Tuesday, October 25, 2011

Getting It Published, part one billion

(Previous installments here, here, here, here and here.)

So, that was fast: I got my second outside reader's report last week--just five weeks after the editor announced they were soliciting a second review. The editor also included the new report from my first reader, which the press had told me was positive, but had wanted to hold onto until both were in.

The good news is that the first review is really, really good. Warm and enthusiastic, complimentary about the revisions I'd made between the first and second version, and with very precise but incredibly useful suggestions for further tinkering (stuff like, "in paragraph three you say X, but you don't set up X until paragraph ten; put that information sooner").

The bad news is that the second review is not good. Pretty strongly not-good, but also pretty obviously written by someone who has different interests and quite possibly a different subfield of specialization than I do.

The less-bad news is that my editor has urged me to revise in order to address "at least some of" Reviewer Two's comments, which I suspect means the press recognizes the limited utility of the second review.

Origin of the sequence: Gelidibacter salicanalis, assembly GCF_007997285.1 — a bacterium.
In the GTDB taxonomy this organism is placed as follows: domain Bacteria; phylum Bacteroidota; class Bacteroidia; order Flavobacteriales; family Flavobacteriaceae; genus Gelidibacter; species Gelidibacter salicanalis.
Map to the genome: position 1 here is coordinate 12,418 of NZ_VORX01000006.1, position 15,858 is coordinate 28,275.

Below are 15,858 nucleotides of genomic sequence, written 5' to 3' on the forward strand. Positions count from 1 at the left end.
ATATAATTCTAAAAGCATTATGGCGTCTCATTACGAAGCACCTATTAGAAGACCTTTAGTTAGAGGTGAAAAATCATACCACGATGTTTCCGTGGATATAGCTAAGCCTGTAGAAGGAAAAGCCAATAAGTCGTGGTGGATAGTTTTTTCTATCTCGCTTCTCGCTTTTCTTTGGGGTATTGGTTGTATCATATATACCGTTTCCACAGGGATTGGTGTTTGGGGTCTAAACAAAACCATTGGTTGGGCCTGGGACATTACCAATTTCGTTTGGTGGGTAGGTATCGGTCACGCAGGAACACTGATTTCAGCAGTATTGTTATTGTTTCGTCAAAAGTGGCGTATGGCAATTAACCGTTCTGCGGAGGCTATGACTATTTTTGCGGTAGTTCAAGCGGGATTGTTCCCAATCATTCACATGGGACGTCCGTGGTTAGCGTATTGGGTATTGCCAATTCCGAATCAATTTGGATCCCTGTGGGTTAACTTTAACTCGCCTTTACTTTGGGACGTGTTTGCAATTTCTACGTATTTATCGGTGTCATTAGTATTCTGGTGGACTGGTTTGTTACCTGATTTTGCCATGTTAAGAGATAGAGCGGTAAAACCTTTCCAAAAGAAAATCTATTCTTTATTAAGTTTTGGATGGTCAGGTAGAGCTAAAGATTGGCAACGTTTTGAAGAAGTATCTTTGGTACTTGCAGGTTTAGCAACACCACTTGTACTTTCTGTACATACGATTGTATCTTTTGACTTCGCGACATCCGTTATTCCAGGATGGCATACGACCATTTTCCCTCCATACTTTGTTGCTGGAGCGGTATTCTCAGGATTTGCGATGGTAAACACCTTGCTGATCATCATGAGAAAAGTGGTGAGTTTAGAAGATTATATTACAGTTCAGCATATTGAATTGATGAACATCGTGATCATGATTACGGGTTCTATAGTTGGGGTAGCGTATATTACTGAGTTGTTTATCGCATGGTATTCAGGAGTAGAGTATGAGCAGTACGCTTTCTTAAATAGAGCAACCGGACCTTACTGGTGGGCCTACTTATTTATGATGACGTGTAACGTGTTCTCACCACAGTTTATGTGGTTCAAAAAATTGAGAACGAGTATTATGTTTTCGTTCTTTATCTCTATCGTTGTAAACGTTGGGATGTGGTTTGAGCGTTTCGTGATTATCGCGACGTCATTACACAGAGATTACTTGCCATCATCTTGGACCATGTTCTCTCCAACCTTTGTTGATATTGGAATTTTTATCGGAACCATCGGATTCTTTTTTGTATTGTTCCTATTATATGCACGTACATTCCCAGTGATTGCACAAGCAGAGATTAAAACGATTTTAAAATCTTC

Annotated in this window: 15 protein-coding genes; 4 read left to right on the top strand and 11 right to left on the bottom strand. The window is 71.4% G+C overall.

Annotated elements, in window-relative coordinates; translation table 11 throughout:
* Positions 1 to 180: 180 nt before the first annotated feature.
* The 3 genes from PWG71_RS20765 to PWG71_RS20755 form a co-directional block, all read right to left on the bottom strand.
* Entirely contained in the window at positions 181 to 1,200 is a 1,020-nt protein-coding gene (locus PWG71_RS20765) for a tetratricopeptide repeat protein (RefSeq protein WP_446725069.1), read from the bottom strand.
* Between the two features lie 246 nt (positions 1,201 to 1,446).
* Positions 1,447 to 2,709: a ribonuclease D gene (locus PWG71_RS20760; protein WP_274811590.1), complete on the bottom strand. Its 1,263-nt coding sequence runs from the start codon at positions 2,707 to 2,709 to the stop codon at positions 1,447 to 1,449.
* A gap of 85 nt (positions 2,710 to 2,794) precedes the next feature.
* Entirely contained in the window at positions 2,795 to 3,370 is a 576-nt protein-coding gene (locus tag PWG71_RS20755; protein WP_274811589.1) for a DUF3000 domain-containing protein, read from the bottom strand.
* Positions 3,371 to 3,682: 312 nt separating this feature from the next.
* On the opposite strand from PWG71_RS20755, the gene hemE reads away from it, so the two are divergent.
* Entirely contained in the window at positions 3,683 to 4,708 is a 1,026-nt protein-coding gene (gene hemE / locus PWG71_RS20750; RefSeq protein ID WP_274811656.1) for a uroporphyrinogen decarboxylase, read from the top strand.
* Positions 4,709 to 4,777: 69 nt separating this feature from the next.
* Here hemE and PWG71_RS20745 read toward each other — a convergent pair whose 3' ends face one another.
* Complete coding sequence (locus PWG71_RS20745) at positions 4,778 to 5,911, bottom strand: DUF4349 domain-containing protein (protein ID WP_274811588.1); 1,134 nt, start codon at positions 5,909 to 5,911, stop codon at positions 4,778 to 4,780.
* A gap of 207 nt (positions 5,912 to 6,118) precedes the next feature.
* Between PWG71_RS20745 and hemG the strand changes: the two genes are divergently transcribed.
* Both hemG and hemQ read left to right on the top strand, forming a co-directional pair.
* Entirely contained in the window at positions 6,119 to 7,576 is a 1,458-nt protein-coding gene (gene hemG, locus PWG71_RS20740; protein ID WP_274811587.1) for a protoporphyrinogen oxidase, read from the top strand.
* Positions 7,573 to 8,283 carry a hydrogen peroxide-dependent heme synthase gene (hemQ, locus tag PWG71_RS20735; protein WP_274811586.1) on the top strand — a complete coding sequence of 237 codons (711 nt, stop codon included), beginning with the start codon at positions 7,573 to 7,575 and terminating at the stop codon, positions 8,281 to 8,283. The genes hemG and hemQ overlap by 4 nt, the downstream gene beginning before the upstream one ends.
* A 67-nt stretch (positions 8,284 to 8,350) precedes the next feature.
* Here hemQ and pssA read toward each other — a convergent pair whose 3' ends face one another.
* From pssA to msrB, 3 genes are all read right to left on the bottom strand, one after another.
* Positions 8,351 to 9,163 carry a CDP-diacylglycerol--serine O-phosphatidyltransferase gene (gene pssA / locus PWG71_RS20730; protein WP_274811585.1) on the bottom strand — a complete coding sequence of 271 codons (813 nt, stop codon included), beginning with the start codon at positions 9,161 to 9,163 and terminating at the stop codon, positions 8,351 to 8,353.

And I can do that. There's still useful stuff in the review, and even if all I'm doing is shoring up my defenses and showing I'm not ignorant of possible counterclaims, those are valuable additions.

Whether I can convince Reviewer Two with my revisions, though, is another story.


ntbw said...

I think you're impulse is right that overall, the news is good. though it's sort of crazy-making to get very disparate reviews--happens to me all the time these days, since I publish in two intersecting fields with some significant differences.

Has the press asked you to write a response to the report? I've been asked to do that several times, and in cases where reviewers made dramatically different, sometimes even utterly contradictory, suggestions, that's where I could explain what I planned to do and the rationale for those plans. I found that quite a useful exercise.

Also, do you know for sure that the editor will send your revisions back to the same reviewers? In other words, you may not necessarily have to convince Reader Two, just be generally convincing. In the cases of a couple of my books, the editor didn't send out the revisions again at all--he just took the revised version to the press's editorial board, which gave it the go-ahead. As a reader for a press, I was once asked to read a manuscript that had been revised in response to other reviewers' reports. I've also been asked to read a manuscript for a second time when I provided a report, so sometimes it does happen that way.

Flavia said...

ntbw: Yep. They'll be sending it back to Reader Two. But I've been invited to detail what I've done, and why (after I do it), which I suspect is intended to frame the reviewer's response--either for him personally or for the editor/editorial board, or both.

Not sure if it will then go to a third reviewer, or if the goal is just to get two reviewers who say I've done good job of addressing their objections before it goes to the pub board.